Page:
by Harvey Wrightman
Bill Monture is a “traditional living” Mohawk from the 6 Nations First Nation. He along with his son Chuck and another young man, Lester. They sat at a table on the appellant’s side next to Eric Gillespie. They wore prominent, feather-adorned head-dresses which drew one’s attention – and Bill’s boots – a pair of traditional moccasin-style construction – comfortable and light.
There was a motion by the MOE, supported again by NextEra , to dismiss Bill’s appeal on the grounds that it was a copy of the appeal put forth by Haundeshuanee Development Institute – more commonly referred to as the HDI, and that appeal in Mapleton had been dismissed. Mario Faieta was the MOE counsel who carried the ball here.
In his reply, Bill bristled at the inference that he was a copy of HDI – in no way was he part of HDI and he wanted that “on the record.”
Bill’s arguments were that the UN Declaration of Human Rights, Article 18, states that indigenous peoples have the right to be included in the consultation process by way of their own institutions – sadly lacking in the typical wind industry “storyboard” community consultations. It matters not where you’re from in rural Ontario. Both the government and the industry want to sweep us aside as quickly as possible. First Nation status adds no benefit in their eyes.
Bill was able to present the things that Eric was less able to present . He reminded everyone in the room of our duty to respect “mother earth” whose ability to nurture must in turn be nurtured – by all of us. Bill gave voice to the fears that many of us have about the influence and effects that such large, intrusive machines will have on our natural world and how that will affect us directly and indirectly in how it affects “mother earth.”
Sensitivity to impact on the natural world is similar to how it affects human health. “If I go to the doctor and say, ‘Tell me what is wrong with me?’ He cannot do so.” The patient has to give him the information. This was a point so simply and so eloquently made. It is also the crux of Eric’s argument is that the 25 subject/witnesses are an important part of the “expert’ equation. The desire of the MOE and NextEra is to hive-off these people and deny them a voice. They fear hearing from those who know best.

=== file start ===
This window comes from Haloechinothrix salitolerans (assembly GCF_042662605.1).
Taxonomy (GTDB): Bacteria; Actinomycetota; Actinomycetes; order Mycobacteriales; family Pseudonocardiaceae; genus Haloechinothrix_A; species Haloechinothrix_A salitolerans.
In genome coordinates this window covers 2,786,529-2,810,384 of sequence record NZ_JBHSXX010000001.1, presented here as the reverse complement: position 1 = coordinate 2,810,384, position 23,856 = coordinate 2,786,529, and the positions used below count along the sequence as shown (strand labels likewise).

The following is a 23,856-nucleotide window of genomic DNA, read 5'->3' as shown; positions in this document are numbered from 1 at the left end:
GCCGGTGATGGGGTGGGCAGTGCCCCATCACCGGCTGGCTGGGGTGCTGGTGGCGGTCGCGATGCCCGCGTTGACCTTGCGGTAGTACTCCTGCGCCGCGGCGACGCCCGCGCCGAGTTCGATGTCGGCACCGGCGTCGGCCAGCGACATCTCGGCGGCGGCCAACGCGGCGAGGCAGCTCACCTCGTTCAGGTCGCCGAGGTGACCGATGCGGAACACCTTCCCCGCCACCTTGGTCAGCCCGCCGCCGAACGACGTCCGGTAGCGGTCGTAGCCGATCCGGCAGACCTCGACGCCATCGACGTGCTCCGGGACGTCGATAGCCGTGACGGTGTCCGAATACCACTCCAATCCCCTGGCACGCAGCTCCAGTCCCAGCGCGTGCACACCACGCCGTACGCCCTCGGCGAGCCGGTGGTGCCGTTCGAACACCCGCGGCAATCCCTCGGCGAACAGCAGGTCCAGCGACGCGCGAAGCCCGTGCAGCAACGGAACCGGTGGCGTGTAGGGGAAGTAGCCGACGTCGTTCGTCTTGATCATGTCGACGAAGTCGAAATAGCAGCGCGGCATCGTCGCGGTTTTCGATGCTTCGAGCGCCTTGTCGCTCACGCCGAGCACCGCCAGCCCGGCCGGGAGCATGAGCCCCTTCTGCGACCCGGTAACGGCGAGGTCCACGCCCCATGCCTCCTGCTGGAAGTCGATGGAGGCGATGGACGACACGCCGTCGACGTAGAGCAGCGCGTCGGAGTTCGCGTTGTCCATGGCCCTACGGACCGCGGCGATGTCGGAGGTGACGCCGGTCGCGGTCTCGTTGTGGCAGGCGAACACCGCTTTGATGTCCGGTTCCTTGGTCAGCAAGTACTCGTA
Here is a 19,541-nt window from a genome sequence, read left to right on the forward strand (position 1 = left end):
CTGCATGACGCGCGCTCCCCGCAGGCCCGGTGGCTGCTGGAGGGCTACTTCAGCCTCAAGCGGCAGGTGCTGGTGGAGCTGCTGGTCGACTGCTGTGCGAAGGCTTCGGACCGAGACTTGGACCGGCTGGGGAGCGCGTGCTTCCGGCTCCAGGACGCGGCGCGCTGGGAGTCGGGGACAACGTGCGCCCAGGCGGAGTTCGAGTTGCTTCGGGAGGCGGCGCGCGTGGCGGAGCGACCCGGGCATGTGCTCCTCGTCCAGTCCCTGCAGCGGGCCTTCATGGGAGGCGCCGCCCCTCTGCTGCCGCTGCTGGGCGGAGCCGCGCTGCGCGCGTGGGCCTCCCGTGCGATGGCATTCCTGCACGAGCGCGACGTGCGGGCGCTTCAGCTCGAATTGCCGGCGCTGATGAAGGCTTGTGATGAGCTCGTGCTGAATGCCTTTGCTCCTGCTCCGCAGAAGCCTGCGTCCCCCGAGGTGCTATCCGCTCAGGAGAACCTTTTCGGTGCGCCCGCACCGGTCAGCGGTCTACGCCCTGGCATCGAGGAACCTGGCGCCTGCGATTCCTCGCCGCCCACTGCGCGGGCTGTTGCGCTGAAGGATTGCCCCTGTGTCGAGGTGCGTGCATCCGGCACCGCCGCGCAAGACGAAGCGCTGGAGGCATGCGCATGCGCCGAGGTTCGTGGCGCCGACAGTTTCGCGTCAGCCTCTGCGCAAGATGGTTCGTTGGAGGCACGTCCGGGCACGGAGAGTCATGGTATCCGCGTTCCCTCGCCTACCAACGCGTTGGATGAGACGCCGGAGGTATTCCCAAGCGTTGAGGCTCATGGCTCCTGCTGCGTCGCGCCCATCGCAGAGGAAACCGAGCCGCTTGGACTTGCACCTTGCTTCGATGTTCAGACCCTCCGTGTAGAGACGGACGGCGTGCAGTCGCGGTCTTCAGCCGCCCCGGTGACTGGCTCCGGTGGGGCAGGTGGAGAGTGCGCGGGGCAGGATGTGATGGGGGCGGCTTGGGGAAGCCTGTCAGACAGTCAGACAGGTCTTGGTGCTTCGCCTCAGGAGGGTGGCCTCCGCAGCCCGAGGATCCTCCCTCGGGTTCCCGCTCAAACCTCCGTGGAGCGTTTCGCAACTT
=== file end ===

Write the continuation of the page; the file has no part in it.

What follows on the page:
Commenting on the “archeological plowing” that the MOE and companies so proudly proclaim as a way of collecting and archiving artifacts Bill presented a more “traditional” view; which is, that in his culture one doesn’t remove artifacts – you leave them there because they a relics of your ancestors and it is disrespectful to remove them. It was the twists and turns of another view which held our attention and, I think, perhaps, just perhaps the “other side” might gain a bit of insight here.
Speaking to the 3 Panel members Bill said, that our local councils, both municipal and First Nations have all said how “your hands are tied; but, you are the voice of the people.” It really was marvelous. He said the things that so many of us want to be said – not all the “cut and paste” arguments from the government and company about good this project will be for everyone.
As Bill reasoned, “Take the money out and look at the issues with your head and your heart, and then decide.” The gallery loved it and you could have heard a pin drop. – until the applause burst out.